True stories of old Houston and Houstonians: historical and personal sketches / by S. O. Young. Page: 186
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186 TRUE STORIES OF OLD
ers say. That whipsaws me, of course. I lose both ways and
I end where I started."
"Well," said I, "why don't you give it up and quit thinking
"I would," said he, "but for two things. One happened to
me and the other happened to Jack."
I knew there was a good story coming so I remained silent.
"What happened to me was a plenty, too, for I actually died
and went to hell, so I know there is a hell. That part's settled
in my mind, almost. You are too young to more than barely
remember that there was a big yellow fever epidemic in Houston
in 1852. It was a hummer and as it was the first one since 1847
when so many people died, there were lots of newcomers here
who had never had the fever and it seemed like everybody in
town was down with it and either dead or dying. About the
fourth or fifth week it got me and I grew sicker and sicker until
finally I did not know anything at all until suddenly I came to
my senses for a moment and realized I was dying sure enough.
The next thing I knew I was dead and could hear my women
folks crying and going on. Then everything became black and
silent and when I came to I was in a great big hall with a big
throne at one end of it. The hall was crowded, but there was
window which he was facing. All of a sudden he saw Lige
on each side of this space the sheep and goats were lined up.
They had me on the goat side. On the throne was a big man
with a long white beard who had a long shepherd's crook in his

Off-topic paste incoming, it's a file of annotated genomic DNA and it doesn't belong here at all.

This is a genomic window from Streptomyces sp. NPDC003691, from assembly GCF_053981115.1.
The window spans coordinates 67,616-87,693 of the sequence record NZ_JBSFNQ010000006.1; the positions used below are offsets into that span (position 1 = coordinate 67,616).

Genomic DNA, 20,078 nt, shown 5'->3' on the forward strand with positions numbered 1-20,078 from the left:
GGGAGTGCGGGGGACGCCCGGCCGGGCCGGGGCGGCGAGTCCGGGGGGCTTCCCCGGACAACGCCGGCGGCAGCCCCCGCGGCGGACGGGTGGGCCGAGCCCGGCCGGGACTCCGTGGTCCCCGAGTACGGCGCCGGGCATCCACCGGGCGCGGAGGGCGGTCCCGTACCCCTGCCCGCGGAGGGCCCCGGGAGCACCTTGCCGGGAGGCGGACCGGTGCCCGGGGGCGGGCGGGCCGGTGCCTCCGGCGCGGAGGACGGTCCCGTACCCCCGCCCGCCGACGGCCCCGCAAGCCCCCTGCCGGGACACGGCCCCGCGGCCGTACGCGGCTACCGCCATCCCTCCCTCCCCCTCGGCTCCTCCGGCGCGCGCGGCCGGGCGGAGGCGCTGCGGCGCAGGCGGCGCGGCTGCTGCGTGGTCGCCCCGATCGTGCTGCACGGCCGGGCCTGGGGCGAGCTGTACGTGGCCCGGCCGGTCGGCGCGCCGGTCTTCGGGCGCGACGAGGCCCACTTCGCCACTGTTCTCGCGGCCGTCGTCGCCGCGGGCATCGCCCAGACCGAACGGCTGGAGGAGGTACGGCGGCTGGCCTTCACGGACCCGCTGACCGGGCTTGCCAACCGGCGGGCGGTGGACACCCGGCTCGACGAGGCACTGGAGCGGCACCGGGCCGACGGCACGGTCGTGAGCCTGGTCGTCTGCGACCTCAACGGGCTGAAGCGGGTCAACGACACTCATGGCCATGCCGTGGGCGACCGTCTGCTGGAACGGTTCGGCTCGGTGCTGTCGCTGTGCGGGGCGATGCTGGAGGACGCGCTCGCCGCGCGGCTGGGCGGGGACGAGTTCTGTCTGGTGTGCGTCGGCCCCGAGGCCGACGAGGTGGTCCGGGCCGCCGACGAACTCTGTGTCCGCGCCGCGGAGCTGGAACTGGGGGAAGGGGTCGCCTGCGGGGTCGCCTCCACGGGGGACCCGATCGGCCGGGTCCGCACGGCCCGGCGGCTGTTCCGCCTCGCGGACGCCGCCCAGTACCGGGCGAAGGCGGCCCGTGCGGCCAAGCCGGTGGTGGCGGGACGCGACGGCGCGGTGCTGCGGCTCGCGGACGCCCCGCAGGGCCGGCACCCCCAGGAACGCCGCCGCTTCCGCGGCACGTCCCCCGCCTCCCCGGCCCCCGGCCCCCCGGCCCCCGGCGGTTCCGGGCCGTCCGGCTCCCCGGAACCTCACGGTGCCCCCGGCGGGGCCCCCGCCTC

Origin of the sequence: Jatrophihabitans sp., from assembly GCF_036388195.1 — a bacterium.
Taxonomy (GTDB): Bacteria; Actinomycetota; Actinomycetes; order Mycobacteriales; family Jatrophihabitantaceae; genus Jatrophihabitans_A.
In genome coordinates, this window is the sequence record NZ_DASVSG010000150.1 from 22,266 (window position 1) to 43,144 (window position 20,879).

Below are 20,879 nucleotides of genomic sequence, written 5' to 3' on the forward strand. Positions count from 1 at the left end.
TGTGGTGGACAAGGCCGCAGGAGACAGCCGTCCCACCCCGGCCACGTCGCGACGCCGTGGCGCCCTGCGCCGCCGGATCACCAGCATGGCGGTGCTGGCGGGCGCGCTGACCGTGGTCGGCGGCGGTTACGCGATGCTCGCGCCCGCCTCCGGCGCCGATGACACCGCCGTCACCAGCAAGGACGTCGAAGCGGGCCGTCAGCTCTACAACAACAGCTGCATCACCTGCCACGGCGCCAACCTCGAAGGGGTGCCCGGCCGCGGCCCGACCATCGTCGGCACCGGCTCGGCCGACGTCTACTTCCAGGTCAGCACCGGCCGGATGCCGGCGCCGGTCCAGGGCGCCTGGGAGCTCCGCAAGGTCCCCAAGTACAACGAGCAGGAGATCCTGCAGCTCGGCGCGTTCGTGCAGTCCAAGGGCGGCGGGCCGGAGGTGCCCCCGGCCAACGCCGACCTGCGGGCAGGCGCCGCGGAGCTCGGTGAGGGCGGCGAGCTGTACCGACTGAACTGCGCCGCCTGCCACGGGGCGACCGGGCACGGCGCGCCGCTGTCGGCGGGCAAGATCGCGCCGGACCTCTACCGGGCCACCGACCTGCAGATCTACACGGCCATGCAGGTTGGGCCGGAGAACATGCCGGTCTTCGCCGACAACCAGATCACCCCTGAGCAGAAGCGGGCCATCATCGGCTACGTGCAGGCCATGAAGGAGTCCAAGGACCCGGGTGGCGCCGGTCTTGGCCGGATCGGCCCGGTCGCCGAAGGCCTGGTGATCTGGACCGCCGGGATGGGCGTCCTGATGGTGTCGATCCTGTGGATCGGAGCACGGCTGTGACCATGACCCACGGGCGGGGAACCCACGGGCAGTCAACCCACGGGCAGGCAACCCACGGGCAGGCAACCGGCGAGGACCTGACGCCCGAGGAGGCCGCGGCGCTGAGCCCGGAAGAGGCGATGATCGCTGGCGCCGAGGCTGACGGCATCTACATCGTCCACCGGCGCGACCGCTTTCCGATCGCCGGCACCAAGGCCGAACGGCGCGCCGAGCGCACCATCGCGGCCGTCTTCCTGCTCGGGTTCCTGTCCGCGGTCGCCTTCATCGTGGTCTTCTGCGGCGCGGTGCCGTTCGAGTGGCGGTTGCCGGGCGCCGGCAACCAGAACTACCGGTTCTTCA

hand. He looked like the picture of Moses I had seen, so I
concluded it was him. Whoever he was, he had full charge
and went on sorting the sheep and goats with his crook as fast
as they came in.
"Now, I didn't like being among the goats, so I slipped across
among the sheep, *but it didn't do any good, for I scarcely got
across when Moses, or whoever he was, reached out and caught
me round the neck with his crook and put me back with the
goats. I tried it again, but he roped me with his crook without
even looking around at me. I waited a moment and sneaked over
again. This time he caught me before I got clean over and
twisted my neck when he shoved me back. It made me mad and
I blurted out, 'Damn it, sir; don't do that.'
"In a second old Moses changed. He looked vicious and,
instead of pushing me clear back among the goats, he gave
his crook a sudden flirt and threw me clear through the roof
out into space. I thought I never would land anywhere. Finally
I saw slid earth under me and when I got nearer it I saw a
little hole in the ground like one of those doodle holes the boys
stick straws in and catch doodles. I 'was heading straight for
that hole, and the next minute I hit it, head on, and went through
like a flash. The squeeze through the hole broke my fall, and
the next moment I landed safely in a beautiful garden. It was
a fine place. I stood up and looked round. There were horse
races going on and big crowds of ladies and gentlemen were
Here’s what’s next.
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Young, Samuel Oliver. True stories of old Houston and Houstonians: historical and personal sketches / by S. O. Young., book, 1913; Galveston, Texas. (texashistory.unt.edu/ark:/67531/metapth24646/m1/186/: accessed June 23, 2017), University of North Texas Libraries, The Portal to Texas History, texashistory.unt.edu; .